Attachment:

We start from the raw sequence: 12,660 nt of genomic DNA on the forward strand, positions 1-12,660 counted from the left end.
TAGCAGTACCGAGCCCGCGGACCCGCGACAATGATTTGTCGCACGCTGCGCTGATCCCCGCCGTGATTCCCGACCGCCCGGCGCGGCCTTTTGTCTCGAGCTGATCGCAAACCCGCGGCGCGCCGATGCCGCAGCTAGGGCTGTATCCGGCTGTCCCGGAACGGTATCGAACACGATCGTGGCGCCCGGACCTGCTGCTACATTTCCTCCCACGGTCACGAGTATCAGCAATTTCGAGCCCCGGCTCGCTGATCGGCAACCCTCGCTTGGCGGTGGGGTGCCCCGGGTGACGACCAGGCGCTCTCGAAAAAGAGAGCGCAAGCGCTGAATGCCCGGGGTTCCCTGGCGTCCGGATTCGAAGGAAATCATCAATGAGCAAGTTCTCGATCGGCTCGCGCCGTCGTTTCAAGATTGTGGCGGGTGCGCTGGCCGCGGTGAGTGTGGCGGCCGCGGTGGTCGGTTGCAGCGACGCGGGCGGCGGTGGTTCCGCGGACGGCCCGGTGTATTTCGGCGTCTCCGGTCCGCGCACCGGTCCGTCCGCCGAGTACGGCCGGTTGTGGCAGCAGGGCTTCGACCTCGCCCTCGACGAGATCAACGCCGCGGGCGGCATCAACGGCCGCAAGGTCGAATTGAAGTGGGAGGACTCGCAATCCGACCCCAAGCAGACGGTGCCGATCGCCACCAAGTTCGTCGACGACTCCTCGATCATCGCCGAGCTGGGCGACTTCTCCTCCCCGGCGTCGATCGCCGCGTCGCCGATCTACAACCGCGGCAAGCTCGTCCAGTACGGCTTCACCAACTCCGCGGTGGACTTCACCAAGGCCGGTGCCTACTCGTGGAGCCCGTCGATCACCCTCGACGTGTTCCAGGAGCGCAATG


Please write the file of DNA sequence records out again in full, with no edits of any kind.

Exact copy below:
We start from the raw sequence: 12,660 nt of genomic DNA on the forward strand, positions 1-12,660 counted from the left end.
TAGCAGTACCGAGCCCGCGGACCCGCGACAATGATTTGTCGCACGCTGCGCTGATCCCCGCCGTGATTCCCGACCGCCCGGCGCGGCCTTTTGTCTCGAGCTGATCGCAAACCCGCGGCGCGCCGATGCCGCAGCTAGGGCTGTATCCGGCTGTCCCGGAACGGTATCGAACACGATCGTGGCGCCCGGACCTGCTGCTACATTTCCTCCCACGGTCACGAGTATCAGCAATTTCGAGCCCCGGCTCGCTGATCGGCAACCCTCGCTTGGCGGTGGGGTGCCCCGGGTGACGACCAGGCGCTCTCGAAAAAGAGAGCGCAAGCGCTGAATGCCCGGGGTTCCCTGGCGTCCGGATTCGAAGGAAATCATCAATGAGCAAGTTCTCGATCGGCTCGCGCCGTCGTTTCAAGATTGTGGCGGGTGCGCTGGCCGCGGTGAGTGTGGCGGCCGCGGTGGTCGGTTGCAGCGACGCGGGCGGCGGTGGTTCCGCGGACGGCCCGGTGTATTTCGGCGTCTCCGGTCCGCGCACCGGTCCGTCCGCCGAGTACGGCCGGTTGTGGCAGCAGGGCTTCGACCTCGCCCTCGACGAGATCAACGCCGCGGGCGGCATCAACGGCCGCAAGGTCGAATTGAAGTGGGAGGACTCGCAATCCGACCCCAAGCAGACGGTGCCGATCGCCACCAAGTTCGTCGACGACTCCTCGATCATCGCCGAGCTGGGCGACTTCTCCTCCCCGGCGTCGATCGCCGCGTCGCCGATCTACAACCGCGGCAAGCTCGTCCAGTACGGCTTCACCAACTCCGCGGTGGACTTCACCAAGGCCGGTGCCTACTCGTGGAGCCCGTCGATCACCCTCGACGTGTTCCAGGAGCGCAATG